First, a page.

MUAMA Enence Review: Is It Worth It?
MUAMA Enence is an instant translator that’s small enough to fit in your hand and translate more than 40 languages. The device claims to be able to audibly translate what’s said into its speaker within 1.5 seconds.
Anyone who has traveled abroad to a new country, whether for business or pleasure, can attest to how much of a relief it would be to have a device that can act as a translator on your behalf as you try to communicate with locals.
In this review, we’ll bring all that information together and tell you how to set-up your Enence, which languages it can translate, how much it costs and the return policy, and how it compares to mobile apps that do the same.
To get your translator to recognize your language and the language you want to understand, you’ll need to download the Enence app from the iTunes or Google Play stores.
When you open the app, it will take you through a series of steps, one of which is setting your language and the language of those you want to communicate with. You can change the languages at any time by logging into the app.
Once you have the language set, you can communicate with those around you. When you need to talk with someone, you press down a record button on the instant translator, say what you need to say and then wait.
After about 1 to 1.5 seconds, the device will speak the phrase in the preset language you chose.
So, if you speak English and you want to translate into Spanish, it will take less than two seconds for you to say “Hello” and hear “Hola.”
While the device is useful it has two major limitations. It has to be paired with your phone via Bluetooth and your phone has to be connected to the internet. If you’re missing one of these requirements, your Enence won’t work.
This nuance means you need to be aware not only of how much battery your phone has left but also how good the reception is. If you’re in a foreign country and you’re headed to an area of bad reception, your Enence may not work and you’ll be on your own when it comes to communication.
If you’re introverted and not confident in speaking the language of the country you’re in, this could cause a tremendous amount of anxiety.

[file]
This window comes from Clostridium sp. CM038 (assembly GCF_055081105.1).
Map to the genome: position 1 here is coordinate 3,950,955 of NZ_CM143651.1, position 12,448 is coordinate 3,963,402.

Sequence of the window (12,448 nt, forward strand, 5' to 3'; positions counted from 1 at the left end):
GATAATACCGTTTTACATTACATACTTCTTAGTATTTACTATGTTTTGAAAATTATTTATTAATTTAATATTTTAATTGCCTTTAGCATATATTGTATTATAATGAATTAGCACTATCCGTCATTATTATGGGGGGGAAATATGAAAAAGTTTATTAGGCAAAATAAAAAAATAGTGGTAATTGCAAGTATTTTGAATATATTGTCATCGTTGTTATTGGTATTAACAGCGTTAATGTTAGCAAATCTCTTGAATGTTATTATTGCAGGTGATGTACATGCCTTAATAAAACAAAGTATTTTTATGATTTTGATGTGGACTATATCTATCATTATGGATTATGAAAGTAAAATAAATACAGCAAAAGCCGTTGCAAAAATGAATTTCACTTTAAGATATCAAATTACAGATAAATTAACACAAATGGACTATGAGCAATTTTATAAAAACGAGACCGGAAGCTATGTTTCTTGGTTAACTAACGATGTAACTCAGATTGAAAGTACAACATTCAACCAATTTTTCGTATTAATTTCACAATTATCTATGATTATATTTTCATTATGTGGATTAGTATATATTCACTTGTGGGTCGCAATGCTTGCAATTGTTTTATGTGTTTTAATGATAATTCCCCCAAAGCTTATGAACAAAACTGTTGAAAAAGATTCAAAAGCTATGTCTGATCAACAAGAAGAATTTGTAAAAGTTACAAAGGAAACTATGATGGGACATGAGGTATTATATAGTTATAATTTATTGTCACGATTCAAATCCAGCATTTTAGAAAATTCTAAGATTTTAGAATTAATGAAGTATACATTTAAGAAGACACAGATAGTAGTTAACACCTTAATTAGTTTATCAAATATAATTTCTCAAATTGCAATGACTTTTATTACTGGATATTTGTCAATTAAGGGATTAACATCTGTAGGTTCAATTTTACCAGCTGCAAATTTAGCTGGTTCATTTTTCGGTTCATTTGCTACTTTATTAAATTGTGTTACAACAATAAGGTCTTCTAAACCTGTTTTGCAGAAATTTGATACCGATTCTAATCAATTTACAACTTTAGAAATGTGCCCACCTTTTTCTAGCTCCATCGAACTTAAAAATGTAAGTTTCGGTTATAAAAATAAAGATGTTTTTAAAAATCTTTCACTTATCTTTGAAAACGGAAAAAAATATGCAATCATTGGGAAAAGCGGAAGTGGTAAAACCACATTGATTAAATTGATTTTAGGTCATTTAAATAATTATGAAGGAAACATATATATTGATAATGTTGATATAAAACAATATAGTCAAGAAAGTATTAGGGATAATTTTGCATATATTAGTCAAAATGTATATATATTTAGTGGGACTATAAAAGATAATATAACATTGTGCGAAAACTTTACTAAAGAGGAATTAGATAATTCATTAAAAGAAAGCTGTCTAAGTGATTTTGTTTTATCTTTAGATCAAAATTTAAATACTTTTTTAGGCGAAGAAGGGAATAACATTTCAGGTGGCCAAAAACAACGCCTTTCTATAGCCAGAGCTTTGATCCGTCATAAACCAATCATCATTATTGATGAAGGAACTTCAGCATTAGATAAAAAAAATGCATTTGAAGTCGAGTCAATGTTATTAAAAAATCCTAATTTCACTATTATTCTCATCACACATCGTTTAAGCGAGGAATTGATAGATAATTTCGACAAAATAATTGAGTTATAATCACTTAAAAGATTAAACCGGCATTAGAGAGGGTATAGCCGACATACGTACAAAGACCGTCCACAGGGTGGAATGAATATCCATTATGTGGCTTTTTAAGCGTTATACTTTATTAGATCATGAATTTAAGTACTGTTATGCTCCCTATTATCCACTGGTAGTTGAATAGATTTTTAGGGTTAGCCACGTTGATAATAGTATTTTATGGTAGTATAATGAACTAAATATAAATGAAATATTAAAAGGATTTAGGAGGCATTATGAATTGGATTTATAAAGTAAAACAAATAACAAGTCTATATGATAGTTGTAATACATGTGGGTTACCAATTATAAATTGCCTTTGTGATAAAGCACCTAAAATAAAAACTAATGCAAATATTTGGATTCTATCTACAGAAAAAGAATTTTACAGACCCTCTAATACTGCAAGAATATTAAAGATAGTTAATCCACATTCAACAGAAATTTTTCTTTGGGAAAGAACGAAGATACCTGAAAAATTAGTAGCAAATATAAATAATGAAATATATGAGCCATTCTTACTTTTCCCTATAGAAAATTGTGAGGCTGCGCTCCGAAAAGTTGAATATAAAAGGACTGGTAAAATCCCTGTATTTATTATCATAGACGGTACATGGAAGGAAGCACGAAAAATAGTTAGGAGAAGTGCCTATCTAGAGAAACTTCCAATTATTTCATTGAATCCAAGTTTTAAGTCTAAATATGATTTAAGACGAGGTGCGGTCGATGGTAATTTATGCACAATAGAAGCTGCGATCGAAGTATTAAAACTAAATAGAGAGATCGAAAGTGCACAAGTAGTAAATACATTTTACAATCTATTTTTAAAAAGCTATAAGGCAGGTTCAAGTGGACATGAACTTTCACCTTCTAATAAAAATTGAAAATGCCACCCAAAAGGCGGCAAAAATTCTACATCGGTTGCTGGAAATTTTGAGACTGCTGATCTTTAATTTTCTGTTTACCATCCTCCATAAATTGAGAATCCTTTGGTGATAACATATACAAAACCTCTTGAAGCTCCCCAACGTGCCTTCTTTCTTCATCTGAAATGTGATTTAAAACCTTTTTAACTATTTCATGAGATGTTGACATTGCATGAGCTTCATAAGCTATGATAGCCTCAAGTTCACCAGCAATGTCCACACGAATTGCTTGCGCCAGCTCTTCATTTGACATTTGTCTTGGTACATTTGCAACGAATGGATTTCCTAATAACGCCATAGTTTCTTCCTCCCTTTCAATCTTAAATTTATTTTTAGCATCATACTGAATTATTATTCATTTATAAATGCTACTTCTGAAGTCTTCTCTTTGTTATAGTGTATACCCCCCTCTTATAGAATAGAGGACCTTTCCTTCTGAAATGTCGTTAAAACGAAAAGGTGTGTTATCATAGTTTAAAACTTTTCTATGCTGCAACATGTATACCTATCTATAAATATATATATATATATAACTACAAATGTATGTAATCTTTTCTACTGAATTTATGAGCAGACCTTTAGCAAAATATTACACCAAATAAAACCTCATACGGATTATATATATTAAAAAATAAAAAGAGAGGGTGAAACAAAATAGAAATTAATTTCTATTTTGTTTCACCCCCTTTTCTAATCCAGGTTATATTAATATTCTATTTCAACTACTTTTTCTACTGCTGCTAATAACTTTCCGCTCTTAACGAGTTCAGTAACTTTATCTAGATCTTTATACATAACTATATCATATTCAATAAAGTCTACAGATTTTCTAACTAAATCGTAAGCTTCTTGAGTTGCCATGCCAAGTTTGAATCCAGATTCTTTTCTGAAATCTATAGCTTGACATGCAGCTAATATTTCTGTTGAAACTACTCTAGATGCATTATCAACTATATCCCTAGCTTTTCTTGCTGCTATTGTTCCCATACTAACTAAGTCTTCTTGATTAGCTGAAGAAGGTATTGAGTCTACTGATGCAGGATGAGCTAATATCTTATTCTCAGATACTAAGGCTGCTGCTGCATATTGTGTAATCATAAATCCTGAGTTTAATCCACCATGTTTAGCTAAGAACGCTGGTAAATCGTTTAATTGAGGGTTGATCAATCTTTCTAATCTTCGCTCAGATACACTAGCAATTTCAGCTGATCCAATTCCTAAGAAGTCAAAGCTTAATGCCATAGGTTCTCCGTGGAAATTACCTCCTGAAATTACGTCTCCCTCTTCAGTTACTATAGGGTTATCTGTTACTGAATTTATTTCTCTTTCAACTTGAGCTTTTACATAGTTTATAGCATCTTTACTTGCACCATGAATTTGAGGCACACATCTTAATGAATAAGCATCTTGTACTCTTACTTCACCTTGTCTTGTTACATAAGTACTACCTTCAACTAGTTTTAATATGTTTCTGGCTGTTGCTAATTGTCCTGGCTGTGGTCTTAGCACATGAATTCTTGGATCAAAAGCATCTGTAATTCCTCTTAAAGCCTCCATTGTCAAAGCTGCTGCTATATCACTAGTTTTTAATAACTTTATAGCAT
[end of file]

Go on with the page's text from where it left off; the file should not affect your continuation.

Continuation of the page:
And, considering that travel can be a stress-inducing experience for many, you might be more likely to forget to charge your phone or to bring your charger with you if you take a day trip, for example.
Another aspect of this device that’s important is sound quality. We watched several YouTube videos of the device in action and the speaker seems to be lower quality than what you’d get with a higher-end Android phone or an iPhone.
This is a crucial quality issue if you’re in a loud area like a restaurant or a metro station and you need to communicate quickly with someone.
The MUAMA Enence comes with a charging cord. One full charge provides four hours of battery life.
At the time of publishing, the MUAMA Enence could translate 43 languages and variants:
The most recent list of the world’s most-spoken languages published by language site Babbel indicates that the MUAMA Enence translates eight of the top 10. The two languages it’s missing are Bengali and Lahnda, which represent more than 345 million people in Asia.
Additionally, the Enence provides translations for the major languages spoken in the 10 most-visited countries in the world.
This instant translator costs $89 for one device, $149 for two and $209 for three. Shipping is free. You can choose between grey and silver colors. Also, you can purchase a two-year warranty for an additional $9.95.
According to the fine print, you have 30 days to return your device. The fine print says that only translators that are “unused, brand new, manufacturer condition, in original packaging with all their components and accessories included” are eligible for returns.